Prodo Laboratories Inc. and Invenio Insitute are announced at the Rachmiel Levine Diabetes and Obesity Symposium.

Irvine, Ca. Two new diabetes companies, Prodo Laboratories, Inc. and Invenio Institute, announced their launch at the Rachmiel Levine Diabetes and Obesity Symposium held last week in Long Beach, CA. Prodo Laboratories, Inc., a privately held biopharmaceutical company located in Irvine, CA, will provide primary human islets as a research service to corporate investigators and will offer islet research tissue culture media, reagents, and factors to diabetes researchers. In addition to pursuing its own research programs, it will also provide small company incubator opportunities in diabetes. Invenio Institute, a California public benefit company also in Irvine, CA, is a new diabetes research institute that will begin providing human islets to academic researchers as it builds its diabetes research program.

David W. Scharp, MD, Founder, President, and Chief Executive Officer of both new companies, stated “These two companies will focus their initial efforts on increasing the availability of primary human islets for research and providing high quality research reagents to diabetes investigators. It is important to build these two new diabetes companies now with the serious increase in the incidence of diabetes in the world’s population, driving a critical need for new research efforts.”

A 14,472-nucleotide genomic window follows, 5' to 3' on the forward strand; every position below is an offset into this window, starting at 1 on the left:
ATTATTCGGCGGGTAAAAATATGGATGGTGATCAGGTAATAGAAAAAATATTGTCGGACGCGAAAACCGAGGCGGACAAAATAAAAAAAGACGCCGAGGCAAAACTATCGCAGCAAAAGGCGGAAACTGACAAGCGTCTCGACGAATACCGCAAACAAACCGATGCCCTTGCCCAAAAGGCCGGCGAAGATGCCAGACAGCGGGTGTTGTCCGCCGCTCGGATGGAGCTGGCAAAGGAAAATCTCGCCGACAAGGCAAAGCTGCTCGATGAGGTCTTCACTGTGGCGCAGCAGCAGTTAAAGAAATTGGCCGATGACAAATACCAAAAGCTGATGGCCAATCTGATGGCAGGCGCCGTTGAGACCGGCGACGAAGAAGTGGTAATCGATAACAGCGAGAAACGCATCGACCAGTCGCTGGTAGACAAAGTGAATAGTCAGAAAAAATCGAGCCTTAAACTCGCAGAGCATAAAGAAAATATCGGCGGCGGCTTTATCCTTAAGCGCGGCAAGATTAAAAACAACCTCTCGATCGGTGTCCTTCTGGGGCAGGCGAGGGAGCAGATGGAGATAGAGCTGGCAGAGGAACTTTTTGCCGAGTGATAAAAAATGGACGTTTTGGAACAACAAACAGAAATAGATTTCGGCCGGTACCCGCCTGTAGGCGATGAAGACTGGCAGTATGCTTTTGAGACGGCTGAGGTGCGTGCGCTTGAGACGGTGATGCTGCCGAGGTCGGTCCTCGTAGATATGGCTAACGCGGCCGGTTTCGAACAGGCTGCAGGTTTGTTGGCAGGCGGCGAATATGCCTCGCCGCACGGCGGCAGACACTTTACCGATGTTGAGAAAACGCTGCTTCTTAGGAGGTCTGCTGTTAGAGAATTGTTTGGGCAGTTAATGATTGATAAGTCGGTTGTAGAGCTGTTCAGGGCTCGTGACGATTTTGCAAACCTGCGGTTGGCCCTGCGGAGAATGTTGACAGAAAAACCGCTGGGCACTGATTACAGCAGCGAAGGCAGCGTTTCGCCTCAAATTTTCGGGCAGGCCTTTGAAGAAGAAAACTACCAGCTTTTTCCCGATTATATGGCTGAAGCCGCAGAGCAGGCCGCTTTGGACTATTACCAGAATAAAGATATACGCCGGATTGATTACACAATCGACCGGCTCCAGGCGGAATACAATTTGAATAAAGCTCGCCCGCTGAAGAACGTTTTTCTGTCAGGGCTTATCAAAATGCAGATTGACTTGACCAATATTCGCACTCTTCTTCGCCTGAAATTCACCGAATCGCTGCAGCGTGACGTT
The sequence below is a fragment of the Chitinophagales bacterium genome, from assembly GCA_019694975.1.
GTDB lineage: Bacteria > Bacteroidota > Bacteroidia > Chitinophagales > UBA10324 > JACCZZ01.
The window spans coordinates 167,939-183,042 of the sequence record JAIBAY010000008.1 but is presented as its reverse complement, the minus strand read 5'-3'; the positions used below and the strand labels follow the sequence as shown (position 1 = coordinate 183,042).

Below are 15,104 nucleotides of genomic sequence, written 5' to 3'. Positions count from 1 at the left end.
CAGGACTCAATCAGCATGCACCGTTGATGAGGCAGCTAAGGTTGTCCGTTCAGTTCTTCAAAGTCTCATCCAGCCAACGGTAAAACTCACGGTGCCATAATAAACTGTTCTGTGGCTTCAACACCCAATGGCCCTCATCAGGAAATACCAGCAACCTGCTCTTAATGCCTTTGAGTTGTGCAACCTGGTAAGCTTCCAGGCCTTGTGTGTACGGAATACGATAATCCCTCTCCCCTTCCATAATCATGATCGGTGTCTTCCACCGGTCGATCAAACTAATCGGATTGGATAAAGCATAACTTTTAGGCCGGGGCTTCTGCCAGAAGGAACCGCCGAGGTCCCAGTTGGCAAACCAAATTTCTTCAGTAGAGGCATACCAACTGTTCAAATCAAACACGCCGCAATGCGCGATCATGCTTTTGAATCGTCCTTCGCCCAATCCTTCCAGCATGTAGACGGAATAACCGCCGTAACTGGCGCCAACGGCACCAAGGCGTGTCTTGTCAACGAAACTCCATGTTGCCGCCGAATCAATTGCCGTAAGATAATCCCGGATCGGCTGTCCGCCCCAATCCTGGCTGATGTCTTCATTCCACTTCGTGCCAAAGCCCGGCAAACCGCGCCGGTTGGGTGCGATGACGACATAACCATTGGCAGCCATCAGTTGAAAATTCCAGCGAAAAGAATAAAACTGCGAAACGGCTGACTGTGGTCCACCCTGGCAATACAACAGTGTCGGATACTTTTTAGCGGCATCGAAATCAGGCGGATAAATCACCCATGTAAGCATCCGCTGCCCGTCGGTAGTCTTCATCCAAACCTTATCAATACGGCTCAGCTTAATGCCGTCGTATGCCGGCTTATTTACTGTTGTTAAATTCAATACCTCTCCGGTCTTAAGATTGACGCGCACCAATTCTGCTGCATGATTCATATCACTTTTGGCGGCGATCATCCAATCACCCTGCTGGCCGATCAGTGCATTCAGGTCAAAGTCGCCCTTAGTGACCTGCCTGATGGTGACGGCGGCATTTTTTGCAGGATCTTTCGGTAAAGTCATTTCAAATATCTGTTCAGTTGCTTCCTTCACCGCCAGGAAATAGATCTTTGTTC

Dr. Scharp has had a long and productive career in diabetes and islet transplantation research and was a co-founder of Cytotherapeutics, Inc (1989) and a co-founder of Novocell, Inc. (1999), where he recently resigned to pursue these new opportunities. He has published over 200 scientific papers and holds 13 patents.

Diabetes is a world wide, major health problem with its complications leading to blindness, increased risk of heart attack and stroke, gangrene and amputation, impotence, and significantly reduced quality of life. The USA is seeing major increases in this disease at much younger age of onset with estimates of diagnosed diabetes now reaching the 40 million level.